Japanese drinks giant Kirin Holdings Co Ltd has agreed a $1.2 billion (€1.1 billion) buyout of Australian vitamin maker Blackmores Ltd, furthering a diversification push while offering the struggling target's shareholders a neat exit.
The deal makes good on a plan by Kirin to broaden its business beyond alcoholic drinks as a growing interest in health raises expectations of tougher regulation.
It also throws a lifeline to Blackmores shareholders after years of soft returns. The company grew from Australia's first health food store nearly a century ago into a national success story as it capitalised on Chinese appetite for imported health supplements.
But COVID-19 containment ended the "daigou" boom, where Chinese consumers bought goods abroad to carry home, and the firm has been struggling to recover sales since. Before the Kirin deal, Blackmores shares traded at one-third their value in 2016, the height of the daigou craze.
"When you've spent 57 years at a business, you don't want to see the business suffer, and you want to see the business successful," said former chairman Marcus Blackmore, son of the firm's founder and its top shareholder with 19%.
"I have no doubt in my mind that Kirin will deliver on that promise to me," added Blackmore, 78, in a phone interview.
Kirin, which makes about half its sales from alcoholic drinks, including top Australian beer brands like Tooheys, said it would benefit by joining a pharmaceuticals unit based in Japan with an already large Australian footprint.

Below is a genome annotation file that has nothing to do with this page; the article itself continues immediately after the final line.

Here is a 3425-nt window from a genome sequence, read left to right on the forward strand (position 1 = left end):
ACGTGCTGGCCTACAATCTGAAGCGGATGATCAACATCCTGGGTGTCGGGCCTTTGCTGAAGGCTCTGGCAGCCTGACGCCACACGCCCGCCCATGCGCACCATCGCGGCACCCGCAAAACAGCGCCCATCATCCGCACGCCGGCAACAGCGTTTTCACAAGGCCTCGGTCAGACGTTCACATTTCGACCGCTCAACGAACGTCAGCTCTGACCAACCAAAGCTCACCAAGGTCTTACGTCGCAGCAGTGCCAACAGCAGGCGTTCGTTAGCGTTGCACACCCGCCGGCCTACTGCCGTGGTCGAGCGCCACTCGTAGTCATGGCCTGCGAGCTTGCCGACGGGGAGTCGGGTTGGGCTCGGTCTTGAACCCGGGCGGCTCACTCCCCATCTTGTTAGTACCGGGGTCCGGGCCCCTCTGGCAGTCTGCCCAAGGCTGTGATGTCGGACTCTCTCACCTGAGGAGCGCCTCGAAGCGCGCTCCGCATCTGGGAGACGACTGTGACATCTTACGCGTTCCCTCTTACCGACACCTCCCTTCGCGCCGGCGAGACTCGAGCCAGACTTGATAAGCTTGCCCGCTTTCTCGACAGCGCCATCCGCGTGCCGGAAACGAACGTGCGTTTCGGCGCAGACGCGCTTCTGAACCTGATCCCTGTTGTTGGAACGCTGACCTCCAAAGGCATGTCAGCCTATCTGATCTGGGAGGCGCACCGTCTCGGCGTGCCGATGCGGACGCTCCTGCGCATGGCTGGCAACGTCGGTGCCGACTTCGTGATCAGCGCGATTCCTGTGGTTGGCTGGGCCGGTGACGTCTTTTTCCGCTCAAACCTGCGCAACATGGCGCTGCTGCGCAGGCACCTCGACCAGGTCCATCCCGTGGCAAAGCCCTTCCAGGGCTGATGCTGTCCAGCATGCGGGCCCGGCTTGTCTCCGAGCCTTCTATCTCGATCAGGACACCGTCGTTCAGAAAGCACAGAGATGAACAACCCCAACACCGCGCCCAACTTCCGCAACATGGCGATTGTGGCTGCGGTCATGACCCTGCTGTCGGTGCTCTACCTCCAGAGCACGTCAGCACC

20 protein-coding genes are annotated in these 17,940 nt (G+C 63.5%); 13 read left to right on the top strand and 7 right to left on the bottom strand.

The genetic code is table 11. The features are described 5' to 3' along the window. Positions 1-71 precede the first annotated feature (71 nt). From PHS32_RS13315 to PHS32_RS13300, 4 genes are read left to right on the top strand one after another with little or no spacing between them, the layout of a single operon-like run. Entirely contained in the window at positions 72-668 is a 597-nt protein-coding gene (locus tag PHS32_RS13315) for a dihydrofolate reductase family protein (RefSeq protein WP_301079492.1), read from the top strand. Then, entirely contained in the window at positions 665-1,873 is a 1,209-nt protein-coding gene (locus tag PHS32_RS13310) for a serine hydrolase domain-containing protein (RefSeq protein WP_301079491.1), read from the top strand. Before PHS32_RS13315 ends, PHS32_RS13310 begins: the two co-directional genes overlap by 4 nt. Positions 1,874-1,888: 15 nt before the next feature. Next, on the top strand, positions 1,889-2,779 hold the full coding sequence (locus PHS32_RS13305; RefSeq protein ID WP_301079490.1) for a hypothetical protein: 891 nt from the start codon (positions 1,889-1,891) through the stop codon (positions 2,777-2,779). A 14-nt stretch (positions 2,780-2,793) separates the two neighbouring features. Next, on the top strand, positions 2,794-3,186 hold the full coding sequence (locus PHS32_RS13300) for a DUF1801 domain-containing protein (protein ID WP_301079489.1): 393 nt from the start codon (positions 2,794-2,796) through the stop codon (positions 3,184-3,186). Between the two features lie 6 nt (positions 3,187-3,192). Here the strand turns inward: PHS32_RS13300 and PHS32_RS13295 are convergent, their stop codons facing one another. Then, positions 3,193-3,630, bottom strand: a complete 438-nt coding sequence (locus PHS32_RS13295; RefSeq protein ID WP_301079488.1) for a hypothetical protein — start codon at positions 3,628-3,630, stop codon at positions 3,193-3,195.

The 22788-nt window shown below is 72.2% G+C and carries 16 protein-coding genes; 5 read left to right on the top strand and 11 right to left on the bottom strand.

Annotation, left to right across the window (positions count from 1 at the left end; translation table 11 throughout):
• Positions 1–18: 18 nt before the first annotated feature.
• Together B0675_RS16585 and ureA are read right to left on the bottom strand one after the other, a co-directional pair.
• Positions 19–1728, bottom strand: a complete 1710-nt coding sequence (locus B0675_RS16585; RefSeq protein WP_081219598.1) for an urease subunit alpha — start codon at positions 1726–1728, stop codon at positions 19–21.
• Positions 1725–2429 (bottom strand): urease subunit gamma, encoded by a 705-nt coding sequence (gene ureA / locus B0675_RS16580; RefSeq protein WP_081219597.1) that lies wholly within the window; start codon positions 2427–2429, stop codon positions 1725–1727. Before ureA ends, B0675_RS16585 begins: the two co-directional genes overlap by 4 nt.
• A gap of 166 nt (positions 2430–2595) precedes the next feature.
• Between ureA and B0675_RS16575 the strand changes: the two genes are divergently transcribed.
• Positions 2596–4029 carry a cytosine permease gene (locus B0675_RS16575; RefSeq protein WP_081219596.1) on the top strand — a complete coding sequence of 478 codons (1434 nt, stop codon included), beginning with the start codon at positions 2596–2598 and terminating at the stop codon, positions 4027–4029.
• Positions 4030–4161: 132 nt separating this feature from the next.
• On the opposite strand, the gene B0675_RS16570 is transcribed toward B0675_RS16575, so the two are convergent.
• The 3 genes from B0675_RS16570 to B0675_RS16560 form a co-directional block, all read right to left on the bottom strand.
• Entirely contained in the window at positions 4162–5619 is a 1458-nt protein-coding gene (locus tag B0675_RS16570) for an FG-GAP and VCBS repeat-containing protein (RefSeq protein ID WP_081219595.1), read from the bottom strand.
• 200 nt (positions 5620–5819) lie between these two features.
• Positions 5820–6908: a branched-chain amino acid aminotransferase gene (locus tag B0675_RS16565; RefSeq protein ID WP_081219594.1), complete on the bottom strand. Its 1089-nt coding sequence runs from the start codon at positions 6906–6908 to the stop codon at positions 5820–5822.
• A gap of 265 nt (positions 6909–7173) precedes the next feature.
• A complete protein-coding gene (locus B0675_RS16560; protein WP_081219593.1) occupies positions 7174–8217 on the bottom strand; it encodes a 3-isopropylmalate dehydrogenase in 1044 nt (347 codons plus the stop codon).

"In the health sciences area, Kirin is strong in Japan while Blackmores has a strong presence in Australia, China, and Southeast Asia," Kirin senior executive officer Takeshi Minakata told a Tokyo news conference.
"The combination of the two companies will enable us to supplement each other's coverage in areas that have not been covered so far.
The news pushed Blackmores shares up 23% to A$94.26, their biggest single-day gain, and just short of Kirin's A$95 purchase price as investors considered the deal final while allowing for dividends that might be paid, which would be subtracted from it.
"Higher interloping bids are possible, but we think the odds are low given our A$80 stand-alone assessment of Blackmores' intrinsic value," said Morningstar analyst Shane Ponraj in a client note.
Kirin shares fell as much as 3% as analysts wondered if it overpaid.
"The deal just looked a bit expensive and Japan generally takes M&A negatively. A little surprised it isn't down more." said Mio Kato, founder of LightStream Research, who publishes on the SmartKarma platform.
The deal comes amid an M&A spree in Australia that market watchers expect to continue in the near term. The country has been a popular destination for Japanese firms looking for growth beyond their stagnant domestic economy.
Kirin and Asahi Group Holdings Ltd dominate the Australian beer market, while Nippon Paint Holdings Co Ltd bought Australia's biggest paint maker DuluxGroup Ltd for A$3.8 billion 2019. A year earlier, Mitsubishi UFJ Financial Group Inc paid A$4.1 billion for Commonwealth Bank of Australia's global asset management unit.
Although Blackmores said it backed the deal, Blackmores shareholders will vote on it in July and the companies expect the transaction to close in August. Barrenjoey Capital Partners and Adara Partners are acting as joint financial advisers.